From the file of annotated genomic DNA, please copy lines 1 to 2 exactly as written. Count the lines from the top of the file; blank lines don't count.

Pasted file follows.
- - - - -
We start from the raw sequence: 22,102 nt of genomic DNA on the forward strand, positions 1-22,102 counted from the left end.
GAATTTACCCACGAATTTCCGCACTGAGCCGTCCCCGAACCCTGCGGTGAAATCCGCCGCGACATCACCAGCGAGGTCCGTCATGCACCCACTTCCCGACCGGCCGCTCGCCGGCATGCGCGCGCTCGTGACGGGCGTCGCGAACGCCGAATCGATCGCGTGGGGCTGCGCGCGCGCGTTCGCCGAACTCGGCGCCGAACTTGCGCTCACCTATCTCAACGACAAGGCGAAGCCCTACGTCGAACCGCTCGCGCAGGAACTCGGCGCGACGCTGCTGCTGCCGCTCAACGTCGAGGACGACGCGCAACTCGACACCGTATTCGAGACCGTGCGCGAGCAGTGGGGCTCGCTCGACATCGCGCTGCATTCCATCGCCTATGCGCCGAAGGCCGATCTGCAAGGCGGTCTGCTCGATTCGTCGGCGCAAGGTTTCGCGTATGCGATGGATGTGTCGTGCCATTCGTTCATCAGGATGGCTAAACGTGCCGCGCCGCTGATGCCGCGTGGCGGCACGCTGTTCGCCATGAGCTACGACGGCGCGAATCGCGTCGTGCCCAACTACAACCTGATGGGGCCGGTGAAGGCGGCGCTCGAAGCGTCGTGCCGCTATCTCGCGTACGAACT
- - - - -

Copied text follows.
We start from the raw sequence: 22,102 nt of genomic DNA on the forward strand, positions 1-22,102 counted from the left end.
GAATTTACCCACGAATTTCCGCACTGAGCCGTCCCCGAACCCTGCGGTGAAATCCGCCGCGACATCACCAGCGAGGTCCGTCATGCACCCACTTCCCGACCGGCCGCTCGCCGGCATGCGCGCGCTCGTGACGGGCGTCGCGAACGCCGAATCGATCGCGTGGGGCTGCGCGCGCGCGTTCGCCGAACTCGGCGCCGAACTTGCGCTCACCTATCTCAACGACAAGGCGAAGCCCTACGTCGAACCGCTCGCGCAGGAACTCGGCGCGACGCTGCTGCTGCCGCTCAACGTCGAGGACGACGCGCAACTCGACACCGTATTCGAGACCGTGCGCGAGCAGTGGGGCTCGCTCGACATCGCGCTGCATTCCATCGCCTATGCGCCGAAGGCCGATCTGCAAGGCGGTCTGCTCGATTCGTCGGCGCAAGGTTTCGCGTATGCGATGGATGTGTCGTGCCATTCGTTCATCAGGATGGCTAAACGTGCCGCGCCGCTGATGCCGCGTGGCGGCACGCTGTTCGCCATGAGCTACGACGGCGCGAATCGCGTCGTGCCCAACTACAACCTGATGGGGCCGGTGAAGGCGGCGCTCGAAGCGTCGTGCCGCTATCTCGCGTACGAACT